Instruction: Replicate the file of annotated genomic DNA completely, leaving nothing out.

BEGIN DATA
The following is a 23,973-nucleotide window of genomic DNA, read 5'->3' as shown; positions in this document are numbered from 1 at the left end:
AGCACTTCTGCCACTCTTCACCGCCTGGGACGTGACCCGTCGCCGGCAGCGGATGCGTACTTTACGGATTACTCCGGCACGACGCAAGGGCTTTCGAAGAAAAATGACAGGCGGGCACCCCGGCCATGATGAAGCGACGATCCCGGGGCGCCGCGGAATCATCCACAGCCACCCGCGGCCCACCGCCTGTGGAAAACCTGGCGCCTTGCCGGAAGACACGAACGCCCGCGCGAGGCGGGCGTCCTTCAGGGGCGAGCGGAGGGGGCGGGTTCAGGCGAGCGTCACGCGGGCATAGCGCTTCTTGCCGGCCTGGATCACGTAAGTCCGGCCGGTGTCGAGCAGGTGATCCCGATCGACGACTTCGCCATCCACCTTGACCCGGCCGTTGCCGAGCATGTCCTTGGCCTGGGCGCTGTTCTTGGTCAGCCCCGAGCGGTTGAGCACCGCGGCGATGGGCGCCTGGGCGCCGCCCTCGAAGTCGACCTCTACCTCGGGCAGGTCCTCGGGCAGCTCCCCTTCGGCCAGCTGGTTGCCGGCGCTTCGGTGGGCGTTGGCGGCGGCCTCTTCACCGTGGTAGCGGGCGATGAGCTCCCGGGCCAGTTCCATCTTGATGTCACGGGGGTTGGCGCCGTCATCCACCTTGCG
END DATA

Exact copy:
The following is a 23,973-nucleotide window of genomic DNA, read 5'->3' as shown; positions in this document are numbered from 1 at the left end:
AGCACTTCTGCCACTCTTCACCGCCTGGGACGTGACCCGTCGCCGGCAGCGGATGCGTACTTTACGGATTACTCCGGCACGACGCAAGGGCTTTCGAAGAAAAATGACAGGCGGGCACCCCGGCCATGATGAAGCGACGATCCCGGGGCGCCGCGGAATCATCCACAGCCACCCGCGGCCCACCGCCTGTGGAAAACCTGGCGCCTTGCCGGAAGACACGAACGCCCGCGCGAGGCGGGCGTCCTTCAGGGGCGAGCGGAGGGGGCGGGTTCAGGCGAGCGTCACGCGGGCATAGCGCTTCTTGCCGGCCTGGATCACGTAAGTCCGGCCGGTGTCGAGCAGGTGATCCCGATCGACGACTTCGCCATCCACCTTGACCCGGCCGTTGCCGAGCATGTCCTTGGCCTGGGCGCTGTTCTTGGTCAGCCCCGAGCGGTTGAGCACCGCGGCGATGGGCGCCTGGGCGCCGCCCTCGAAGTCGACCTCTACCTCGGGCAGGTCCTCGGGCAGCTCCCCTTCGGCCAGCTGGTTGCCGGCGCTTCGGTGGGCGTTGGCGGCGGCCTCTTCACCGTGGTAGCGGGCGATGAGCTCCCGGGCCAGTTCCATCTTGATGTCACGGGGGTTGGCGCCGTCATCCACCTTGCG